BEIRUT (Reuters) – Israeli warplanes bombed Lebanon on Friday as the Jewish state called up 15,000 reserve soldiers and diplomatic divisions appeared to widen over how to end the 17-day-old conflict.
Israel decided on Thursday to pursue air strikes and limited ground incursions to halt rocket attacks on northern Israeli towns by Hezbollah guerrillas rather than mount a full-scale invasion of Lebanon.
“We are preparing reserves who will be ready until an order is given (to deploy),” Israeli Defence Minister Amir Peretz told a news conference at which the call-up was announced. Israeli jets hammered parts of Lebanon’s eastern Bekaa Valley on Friday.
Diplomatic splits over the war seemed to be growing. Calls for an immediate truce have mounted as humanitarian conditions in Lebanon have worsened and the civilian death toll rises.
U.S. President George W. Bush said on Thursday he wanted an end to the conflict as soon as possible but not a “fake peace” that would only delay further fighting.
But Prime Minister Tony Blair, a close ally of Bush, is facing pressure to distance himself from the U.S. stance when he holds talks with the U.S. president in Washington on Friday.
As he did over Iraq, Blair has sided with the United States over the Israel-Hezbollah violence, putting Britain at odds with Arab nations and European allies calling for an immediate truce.
Lebanese Health Minister Mohammad Khalifeh said up to 600 people had been killed in the conflict, around a third of them still buried beneath rubble with rescue workers unable to remove the bodies while under fire.
Bodies still lie in the streets in some isolated Lebanese border villages, where fighting has trapped terrified civilians, the International Committee of the Red Cross (ICRC) said.
At least 445 people, most civilians, have been confirmed killed in Lebanon, according to a Reuters tally. Fifty-one Israelis, including 18 civilians, have been killed since the conflict was triggered on July 12 when Hezbollah captured two Israeli soldiers and killed eight in a cross-border raid.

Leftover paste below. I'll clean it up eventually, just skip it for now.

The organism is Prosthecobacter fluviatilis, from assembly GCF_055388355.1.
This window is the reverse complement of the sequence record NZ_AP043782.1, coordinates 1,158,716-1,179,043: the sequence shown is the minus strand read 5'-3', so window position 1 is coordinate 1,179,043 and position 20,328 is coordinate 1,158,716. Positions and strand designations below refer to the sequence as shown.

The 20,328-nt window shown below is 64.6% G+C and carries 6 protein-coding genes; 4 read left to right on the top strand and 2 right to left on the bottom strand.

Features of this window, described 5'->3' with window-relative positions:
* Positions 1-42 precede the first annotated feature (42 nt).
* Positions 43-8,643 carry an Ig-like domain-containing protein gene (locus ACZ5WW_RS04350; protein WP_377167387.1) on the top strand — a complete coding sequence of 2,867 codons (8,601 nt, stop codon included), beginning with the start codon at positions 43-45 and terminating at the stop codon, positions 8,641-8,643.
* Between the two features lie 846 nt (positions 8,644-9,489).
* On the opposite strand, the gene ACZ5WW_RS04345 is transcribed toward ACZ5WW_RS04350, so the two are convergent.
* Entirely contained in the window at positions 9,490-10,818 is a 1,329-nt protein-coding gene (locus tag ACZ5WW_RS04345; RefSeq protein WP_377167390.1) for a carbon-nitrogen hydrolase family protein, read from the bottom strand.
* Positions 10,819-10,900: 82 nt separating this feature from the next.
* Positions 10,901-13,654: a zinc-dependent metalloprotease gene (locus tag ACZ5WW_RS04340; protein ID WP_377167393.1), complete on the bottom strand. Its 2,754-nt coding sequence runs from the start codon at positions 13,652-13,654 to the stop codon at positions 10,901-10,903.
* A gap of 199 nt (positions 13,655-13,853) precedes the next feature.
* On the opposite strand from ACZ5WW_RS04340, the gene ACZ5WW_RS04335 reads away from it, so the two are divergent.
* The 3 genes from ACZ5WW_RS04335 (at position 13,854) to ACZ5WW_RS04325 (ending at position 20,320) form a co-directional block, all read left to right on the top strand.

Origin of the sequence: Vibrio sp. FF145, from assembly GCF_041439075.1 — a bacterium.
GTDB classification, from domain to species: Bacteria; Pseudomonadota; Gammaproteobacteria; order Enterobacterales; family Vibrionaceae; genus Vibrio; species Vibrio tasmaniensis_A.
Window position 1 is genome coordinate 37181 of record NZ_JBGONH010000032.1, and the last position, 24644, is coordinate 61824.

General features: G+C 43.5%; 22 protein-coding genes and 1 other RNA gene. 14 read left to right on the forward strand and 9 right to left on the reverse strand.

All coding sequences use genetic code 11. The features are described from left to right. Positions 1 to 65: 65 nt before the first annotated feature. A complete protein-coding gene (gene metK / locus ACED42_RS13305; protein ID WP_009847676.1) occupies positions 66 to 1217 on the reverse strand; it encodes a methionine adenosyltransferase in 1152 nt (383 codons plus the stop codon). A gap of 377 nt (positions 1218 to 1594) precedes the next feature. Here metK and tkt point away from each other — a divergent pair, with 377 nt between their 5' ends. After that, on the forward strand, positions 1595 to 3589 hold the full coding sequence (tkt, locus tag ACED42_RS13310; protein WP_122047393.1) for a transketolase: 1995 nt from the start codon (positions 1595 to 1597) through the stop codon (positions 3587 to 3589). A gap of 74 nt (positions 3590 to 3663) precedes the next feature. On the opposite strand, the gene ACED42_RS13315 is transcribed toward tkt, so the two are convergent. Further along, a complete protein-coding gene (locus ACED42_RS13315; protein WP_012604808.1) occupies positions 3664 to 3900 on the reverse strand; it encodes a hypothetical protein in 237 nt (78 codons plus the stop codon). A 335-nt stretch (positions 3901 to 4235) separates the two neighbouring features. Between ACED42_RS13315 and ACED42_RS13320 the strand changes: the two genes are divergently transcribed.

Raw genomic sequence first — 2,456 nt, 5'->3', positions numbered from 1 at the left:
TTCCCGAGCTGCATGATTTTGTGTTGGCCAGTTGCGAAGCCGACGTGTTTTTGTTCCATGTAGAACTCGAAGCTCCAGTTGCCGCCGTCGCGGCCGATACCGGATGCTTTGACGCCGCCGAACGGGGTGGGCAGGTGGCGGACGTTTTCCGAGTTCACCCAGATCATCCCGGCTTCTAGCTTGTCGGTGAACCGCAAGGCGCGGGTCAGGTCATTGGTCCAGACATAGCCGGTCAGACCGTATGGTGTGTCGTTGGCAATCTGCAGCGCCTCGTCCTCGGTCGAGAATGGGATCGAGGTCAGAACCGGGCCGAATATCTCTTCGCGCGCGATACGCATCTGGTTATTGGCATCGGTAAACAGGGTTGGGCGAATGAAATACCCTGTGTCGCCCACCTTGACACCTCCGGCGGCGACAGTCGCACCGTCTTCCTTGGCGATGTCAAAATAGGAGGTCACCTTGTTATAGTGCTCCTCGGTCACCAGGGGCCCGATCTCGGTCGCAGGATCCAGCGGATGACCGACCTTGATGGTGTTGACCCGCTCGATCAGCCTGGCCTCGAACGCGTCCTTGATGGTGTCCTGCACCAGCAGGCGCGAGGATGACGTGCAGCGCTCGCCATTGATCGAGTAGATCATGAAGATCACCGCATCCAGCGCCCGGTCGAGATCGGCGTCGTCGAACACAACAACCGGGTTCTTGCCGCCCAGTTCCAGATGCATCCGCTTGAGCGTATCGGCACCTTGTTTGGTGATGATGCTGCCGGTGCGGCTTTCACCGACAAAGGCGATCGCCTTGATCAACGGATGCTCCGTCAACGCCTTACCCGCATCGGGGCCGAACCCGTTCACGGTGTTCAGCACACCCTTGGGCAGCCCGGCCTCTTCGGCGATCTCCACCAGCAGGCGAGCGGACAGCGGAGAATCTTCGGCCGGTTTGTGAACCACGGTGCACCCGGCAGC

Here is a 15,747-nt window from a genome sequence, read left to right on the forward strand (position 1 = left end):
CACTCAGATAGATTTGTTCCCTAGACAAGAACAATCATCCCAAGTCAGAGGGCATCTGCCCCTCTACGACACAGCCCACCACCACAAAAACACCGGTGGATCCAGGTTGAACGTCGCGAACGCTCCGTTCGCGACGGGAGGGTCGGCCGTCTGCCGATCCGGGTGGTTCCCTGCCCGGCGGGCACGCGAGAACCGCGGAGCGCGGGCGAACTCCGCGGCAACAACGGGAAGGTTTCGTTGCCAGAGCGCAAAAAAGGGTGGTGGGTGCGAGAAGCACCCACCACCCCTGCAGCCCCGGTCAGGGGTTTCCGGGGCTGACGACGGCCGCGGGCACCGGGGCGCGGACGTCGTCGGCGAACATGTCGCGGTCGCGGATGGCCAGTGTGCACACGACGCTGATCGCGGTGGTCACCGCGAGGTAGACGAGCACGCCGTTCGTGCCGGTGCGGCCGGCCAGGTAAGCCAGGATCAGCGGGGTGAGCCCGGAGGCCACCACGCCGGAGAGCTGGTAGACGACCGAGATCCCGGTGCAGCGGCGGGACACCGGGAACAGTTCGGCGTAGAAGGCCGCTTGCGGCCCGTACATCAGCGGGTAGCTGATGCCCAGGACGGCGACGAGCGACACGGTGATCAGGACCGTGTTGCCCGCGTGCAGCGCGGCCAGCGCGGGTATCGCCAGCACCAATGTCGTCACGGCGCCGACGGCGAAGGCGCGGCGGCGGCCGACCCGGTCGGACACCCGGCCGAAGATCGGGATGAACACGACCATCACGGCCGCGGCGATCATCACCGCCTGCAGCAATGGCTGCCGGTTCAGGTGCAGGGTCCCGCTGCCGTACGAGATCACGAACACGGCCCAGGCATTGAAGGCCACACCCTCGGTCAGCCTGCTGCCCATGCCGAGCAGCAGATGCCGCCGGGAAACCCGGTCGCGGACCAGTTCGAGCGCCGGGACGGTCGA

Israel decided against a major expansion of the ground war a day after nine Israeli soldiers were killed in Lebanon, the army’s heaviest one-day loss in the conflict.
The Jewish state does not want to get bogged down in south Lebanon only six years after it pulled troops out after a two-decade presence.
The United States has effectively given Israel the green light to pursue its offensive by refusing to call for an immediate truce or to allow the U.N. Security Council to do so.
“My goal is … to hopefully end this as quickly as possible and at the same time making sure there is a lasting peace, not a fake peace,” Bush told reporters in Washington.
France said it was disappointed an international conference in Rome on Wednesday had failed to call for an immediate end to hostilities and urged U.N. Security Council foreign ministers to meet next week to work on a cease-fire resolution.
European Union president Finland said Israel might have drawn the wrong conclusion from the Rome conference by believing it had been allowed to continue its offensive against Hezbollah.
U.N. Security Council members agreed a statement expressing shock and distress at Israel’s bombing of a U.N. post in southern Lebanon that killed four U.N. military observers. They called on Israel to conduct a comprehensive inquiry.
The statement was weaker than one proposed by China and others after objections from Washington, which wanted to ensure Israel was not directly or indirectly blamed for the attack.
U.S. Secretary of State Condoleezza Rice, who visited Beirut and Jerusalem this week, said she would return to the region if she believed she could clinch a lasting peace in Lebanon.
Her comments, made on arrival in Malaysia for a regional security conference, underlined Washington’s intention not to press Israel to stop fighting until Hezbollah guerrillas, backed by Iran and Syria, had been significantly weakened.
Dozens of Hezbollah rockets landed in northern Israel on Thursday, wounding four people. More than 1,400 rockets have hit Israel since the conflict began.
The conflict has largely overshadowed separate fighting in the Gaza Strip.
Israeli forces targeting gunmen killed five civilians in Gaza on Thursday, Palestinian medics said, while police at a checkpoint in Jerusalem killed a Palestinian who shot at them.
Those who killed on Thursday included a 75-year-old woman, whose house was hit by a missile or shell. A 12-year-old boy was killed by a bullet that witnesses said was fired by an Israeli tank in northern Gaza.
With anger among Arabs and Muslims mounting over Israel’s offensives in Lebanon and the Gaza Strip, al Qaeda declared it would not stand by and urged Muslims to fight.
“How can we remain silent while watching bombs raining on our people?” al Qaeda’s deputy leader Ayman al-Zawahri said in a video taped address broadcast on Al Jazeera.